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Flying into Fiji felt like a bit of a surreal experience. There were obviously a lot of tourists flying into Nadi for a holiday which, although necessary for the economy, felt strange considering the Category 5 cyclone that had been through the country in the previous two days.

The flight from Nadi to Suva felt a bit more real. You could tell the humanitarian workers flying in from their sensible footwear and their branded T-Shirts. We arrived late at night and there was a lot of rain and wind. The ride to our accommodation was very bumpy and at times it was pretty hard to see the road from our taxi due to either the rain or the flooding on the road. 

 We arrived at the office the next day to find it busy but struggling to operate 100% due to the power being out for a significant amount of time, the Wifi/Internet straining to cope with demand, and not able to network with the printers. In the end, we relocated to the Holiday Inn for a few hours to cool down in their air-conditioned lounge, rehydrate, recharge the laptops and cellphones and access their internet in order to get some work done.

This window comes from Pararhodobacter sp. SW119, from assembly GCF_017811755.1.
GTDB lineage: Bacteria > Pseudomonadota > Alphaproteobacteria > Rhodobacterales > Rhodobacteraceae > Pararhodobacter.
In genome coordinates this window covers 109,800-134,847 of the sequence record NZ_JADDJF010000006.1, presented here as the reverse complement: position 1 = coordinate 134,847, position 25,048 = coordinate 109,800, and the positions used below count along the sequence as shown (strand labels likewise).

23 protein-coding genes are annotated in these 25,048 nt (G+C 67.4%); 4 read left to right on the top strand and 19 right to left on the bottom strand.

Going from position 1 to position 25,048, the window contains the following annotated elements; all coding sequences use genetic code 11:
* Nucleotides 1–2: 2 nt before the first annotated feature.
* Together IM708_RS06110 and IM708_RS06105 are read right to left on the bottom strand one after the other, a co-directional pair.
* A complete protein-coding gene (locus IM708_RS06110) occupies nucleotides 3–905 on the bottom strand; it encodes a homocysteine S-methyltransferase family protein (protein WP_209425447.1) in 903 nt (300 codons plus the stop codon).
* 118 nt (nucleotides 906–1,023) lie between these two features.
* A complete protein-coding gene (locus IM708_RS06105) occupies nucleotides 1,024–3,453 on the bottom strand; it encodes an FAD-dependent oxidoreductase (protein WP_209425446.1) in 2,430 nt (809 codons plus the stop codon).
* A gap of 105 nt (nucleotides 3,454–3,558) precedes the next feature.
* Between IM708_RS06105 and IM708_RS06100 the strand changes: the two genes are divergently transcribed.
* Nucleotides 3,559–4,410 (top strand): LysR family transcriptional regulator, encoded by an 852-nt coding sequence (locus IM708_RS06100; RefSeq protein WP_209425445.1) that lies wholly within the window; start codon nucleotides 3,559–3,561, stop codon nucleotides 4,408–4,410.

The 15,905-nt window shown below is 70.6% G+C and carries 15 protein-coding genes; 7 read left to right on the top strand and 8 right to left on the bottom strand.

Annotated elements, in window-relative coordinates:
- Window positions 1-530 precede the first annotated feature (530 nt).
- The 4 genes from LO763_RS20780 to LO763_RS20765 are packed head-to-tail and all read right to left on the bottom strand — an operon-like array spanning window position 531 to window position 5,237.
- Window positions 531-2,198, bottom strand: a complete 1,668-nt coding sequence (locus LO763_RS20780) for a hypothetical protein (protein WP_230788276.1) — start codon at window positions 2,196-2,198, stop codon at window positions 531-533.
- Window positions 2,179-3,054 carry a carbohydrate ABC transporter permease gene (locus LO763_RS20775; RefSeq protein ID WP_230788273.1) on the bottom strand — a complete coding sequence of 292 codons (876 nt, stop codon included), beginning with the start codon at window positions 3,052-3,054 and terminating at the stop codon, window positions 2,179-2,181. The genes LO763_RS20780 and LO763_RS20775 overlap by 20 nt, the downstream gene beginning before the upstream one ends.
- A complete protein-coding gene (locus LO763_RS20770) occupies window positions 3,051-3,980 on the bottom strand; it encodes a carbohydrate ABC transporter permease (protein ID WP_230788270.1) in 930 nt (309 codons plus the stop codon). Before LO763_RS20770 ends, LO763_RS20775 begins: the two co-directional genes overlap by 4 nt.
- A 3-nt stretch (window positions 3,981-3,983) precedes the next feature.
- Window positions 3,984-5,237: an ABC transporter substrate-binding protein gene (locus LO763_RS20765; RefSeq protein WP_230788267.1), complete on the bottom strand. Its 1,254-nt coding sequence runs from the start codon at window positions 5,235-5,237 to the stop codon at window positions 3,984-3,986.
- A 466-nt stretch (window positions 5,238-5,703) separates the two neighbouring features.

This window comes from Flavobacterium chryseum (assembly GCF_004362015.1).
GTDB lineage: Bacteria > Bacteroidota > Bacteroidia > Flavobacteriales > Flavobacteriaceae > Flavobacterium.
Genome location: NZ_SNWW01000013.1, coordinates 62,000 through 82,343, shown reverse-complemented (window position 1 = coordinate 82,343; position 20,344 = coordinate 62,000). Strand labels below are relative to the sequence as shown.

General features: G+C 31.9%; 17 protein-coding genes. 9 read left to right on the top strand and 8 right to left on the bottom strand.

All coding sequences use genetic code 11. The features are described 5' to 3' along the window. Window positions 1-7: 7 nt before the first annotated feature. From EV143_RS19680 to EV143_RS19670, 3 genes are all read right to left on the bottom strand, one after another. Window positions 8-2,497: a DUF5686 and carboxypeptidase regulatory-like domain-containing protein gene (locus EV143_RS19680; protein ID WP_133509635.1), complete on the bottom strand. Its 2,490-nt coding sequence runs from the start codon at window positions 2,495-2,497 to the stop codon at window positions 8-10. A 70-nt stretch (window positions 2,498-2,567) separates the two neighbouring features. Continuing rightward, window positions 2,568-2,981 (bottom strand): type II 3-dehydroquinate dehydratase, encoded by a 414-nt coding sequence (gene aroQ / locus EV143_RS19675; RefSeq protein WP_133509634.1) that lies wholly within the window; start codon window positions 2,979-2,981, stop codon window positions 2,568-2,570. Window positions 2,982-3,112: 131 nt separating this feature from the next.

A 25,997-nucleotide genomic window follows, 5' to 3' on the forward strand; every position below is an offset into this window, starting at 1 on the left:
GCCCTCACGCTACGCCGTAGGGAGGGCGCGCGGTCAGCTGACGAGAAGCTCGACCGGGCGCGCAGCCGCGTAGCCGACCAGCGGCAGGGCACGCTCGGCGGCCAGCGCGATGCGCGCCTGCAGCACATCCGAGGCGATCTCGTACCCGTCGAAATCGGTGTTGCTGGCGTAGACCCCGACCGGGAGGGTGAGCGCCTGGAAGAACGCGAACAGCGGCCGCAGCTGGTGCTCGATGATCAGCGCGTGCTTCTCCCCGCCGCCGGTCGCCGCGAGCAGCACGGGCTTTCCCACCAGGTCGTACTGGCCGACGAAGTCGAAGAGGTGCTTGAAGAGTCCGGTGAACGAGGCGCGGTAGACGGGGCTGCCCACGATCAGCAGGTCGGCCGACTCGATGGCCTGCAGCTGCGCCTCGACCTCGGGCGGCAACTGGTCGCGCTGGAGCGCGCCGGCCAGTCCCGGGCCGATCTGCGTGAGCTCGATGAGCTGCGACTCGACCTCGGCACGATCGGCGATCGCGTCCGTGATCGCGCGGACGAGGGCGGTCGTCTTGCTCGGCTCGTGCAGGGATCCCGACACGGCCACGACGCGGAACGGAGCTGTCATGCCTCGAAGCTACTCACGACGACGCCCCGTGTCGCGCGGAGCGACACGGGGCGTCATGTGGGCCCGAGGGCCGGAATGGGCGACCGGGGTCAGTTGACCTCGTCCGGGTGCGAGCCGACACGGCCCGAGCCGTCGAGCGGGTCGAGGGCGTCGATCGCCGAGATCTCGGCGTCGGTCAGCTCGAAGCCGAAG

It was decided that I would go into the field with some Save the Children Fiji staff and Ministry of Education officials. As we drove through the villages I was astounded at the teachers’ willingness to leave their village and family to attend Child Friendly Space training in the closest town. They immediately saw the benefit of having safe places with safe people to engage the children and allow parents time to rebuild their home and livelihoods. They were also excited about the Child Friendly Space kits which would go some way to replacing the toys and art materials that were destroyed by Cyclone Winston. 

Over this two-day assessment trip I was particularly shocked by the people who were sheltering in Raviravi School. They came from surrounding coastal villages that had been severely damaged in the cyclone. They took refuge in one building on the school site and, when that lost its roof, they moved down to the main school building, which gradually lost its roof too. 

As the last classroom was losing its roof they realised that it would be too unsafe to try and move to another building on the school site and instead ripped up a number of floor boards and sheltered between the school floor and the dirt ground underneath. This was quite a shallow space and I can only imagine the cramped conditions and horror for those sheltering there for several hours while waiting for the cyclone to move away.
The remainder of my time in Fiji consisted of setting up a Train the Trainers for Save the Children Fiji staff and volunteers and officials in the Ministry of Education in the Child Friendly Space Programme, organising the resources and paperwork to allow people to go into the field and do training, helping to source psycho-education material for parents and teachers and helping to coordinate the purchase of another 50 Child Friendly Spaces kits.